Evolving notes, images and sounds by Luis Apiolaza

Author: Luis (Page 2 of 66)

All that glitters (still) is not GxE interaction

Five months ago I was saying all that glitters is not GxE interaction, putting forward the idea that, at least in forestry, some of the reported GxE interaction was not interaction at all but poor connectedness.

Today Forest Ecology and Management published the work by Duncan McLean (our PhD student, congratulations!), Jaroslav Klápště, Mark Paget and myself (Open Access article). We have eight well-replicated and connected trials, SNP-based pedigree, covering a range of environmental conditions with little signs of interaction.

For wood basic density, a typically highly heritable & low interacting trait, out of the 28 cross-site genetic correlations (Type B in forestry parlance) the lowest value was 0.86. For stem diameter at breast height, a typically low heritability & high interacting trait, 20/28 cross-site correlations were greater or equal to 0.7, often used to define interacting sites. The lowest correlations came from a single South Island site (lowest value was 0.59).

Trees live for a long time and tree breeding programmes are long-lived endeavours. Our genetic evaluations often include trees from many selection series, with many trials connected by tenuous relationships. There are publications that show we only need small connections to compare genotypes across trials: the predicted error variance of the comparison is OK. We need to remember though, that those comparisons are assuming we know the true genetic correlations across sites (as in animal breeding); instead, we are estimating them from data. Data coming from poorly connected trials, subject to biases.

Now imagine we start explaining the estimated GxE interaction, Are we explaining real interaction or just estimation noise? We still have to continue revisiting this topic, which I hope it leads to updating the genetic evaluation system.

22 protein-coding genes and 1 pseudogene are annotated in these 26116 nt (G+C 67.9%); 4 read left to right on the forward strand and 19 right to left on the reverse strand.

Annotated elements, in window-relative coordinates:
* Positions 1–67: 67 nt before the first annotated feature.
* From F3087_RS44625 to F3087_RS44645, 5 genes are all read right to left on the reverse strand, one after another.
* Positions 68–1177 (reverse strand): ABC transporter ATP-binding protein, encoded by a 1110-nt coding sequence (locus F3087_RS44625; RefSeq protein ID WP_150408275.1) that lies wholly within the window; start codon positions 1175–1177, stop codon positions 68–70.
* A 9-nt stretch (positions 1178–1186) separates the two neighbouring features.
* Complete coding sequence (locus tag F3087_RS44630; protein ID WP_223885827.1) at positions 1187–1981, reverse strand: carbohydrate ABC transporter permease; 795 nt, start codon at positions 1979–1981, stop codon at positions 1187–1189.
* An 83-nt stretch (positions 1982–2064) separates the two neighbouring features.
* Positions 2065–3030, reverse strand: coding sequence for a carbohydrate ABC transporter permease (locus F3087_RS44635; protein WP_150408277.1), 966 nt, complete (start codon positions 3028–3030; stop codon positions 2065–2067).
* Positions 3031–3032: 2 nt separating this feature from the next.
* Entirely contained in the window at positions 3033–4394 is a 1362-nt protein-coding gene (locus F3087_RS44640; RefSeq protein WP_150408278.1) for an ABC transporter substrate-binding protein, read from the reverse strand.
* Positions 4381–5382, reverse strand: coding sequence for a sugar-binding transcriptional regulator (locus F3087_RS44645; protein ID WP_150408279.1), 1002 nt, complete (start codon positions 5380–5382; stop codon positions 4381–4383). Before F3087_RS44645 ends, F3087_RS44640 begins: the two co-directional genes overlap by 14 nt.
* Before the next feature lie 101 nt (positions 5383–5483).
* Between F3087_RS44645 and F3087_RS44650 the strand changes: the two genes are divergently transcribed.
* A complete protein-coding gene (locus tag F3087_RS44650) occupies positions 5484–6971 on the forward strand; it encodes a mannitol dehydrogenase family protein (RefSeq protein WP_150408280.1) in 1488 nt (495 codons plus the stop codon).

Genetic correlations for DBH and wood density under three genetic models.

Taylor & Francis made me do it

Today I received an email from Taylor & Francis letting me know that the final volume and pagination for one of our papers was available, and telling me that I should share this paper with the world. I should, as the open access (OA) costs are USD 3,000+. The article is here, by the way.

Today Elsevier sent me an email as well, confirming that OA fees of USD 3,400+ for our new accepted article were covered by our university’s Read and Publish Agreement.

Also today (it was a busy day!), MDPI sent me an email, stating that the authors of a new review were sharing their new OA article with me. It cost them 2,600 Swiss Francs or roughly USD 2,900 to do so. I consider MDPI Forests borderline predatory, so I wouldn’t pay to go there, but “cada loco con su tema”, as we say in Spanish.

I am part of a priviledged group, who works at one of the members of CAUL, an organisation for university libraries in Australia and New Zealand. We have access to big bucket agreements with publishers (the usual suspects like Elsevier, Springer Nature, Taylor & Francis, etc). We have a quota of articles, first-in, first-served, that are published open access “for free”. Not quite, the universities pay for that quota, but researchers are not charged individually.

This situation creates funny incentives: OA publishing in journals run by big publishers has no direct cost to me. OA publishing in journals that I like—Annals of Forest Science, for example—but that are not part of my university agreement is unaffordable. I literally have no funding for it. As Annals of Forest Science only publishes OA articles, that’s bye, bye for me. A good alternative, in forestry at least, is to publish for free in an OA journal like the New Zealand Journal of Forestry Science. Give them a  try.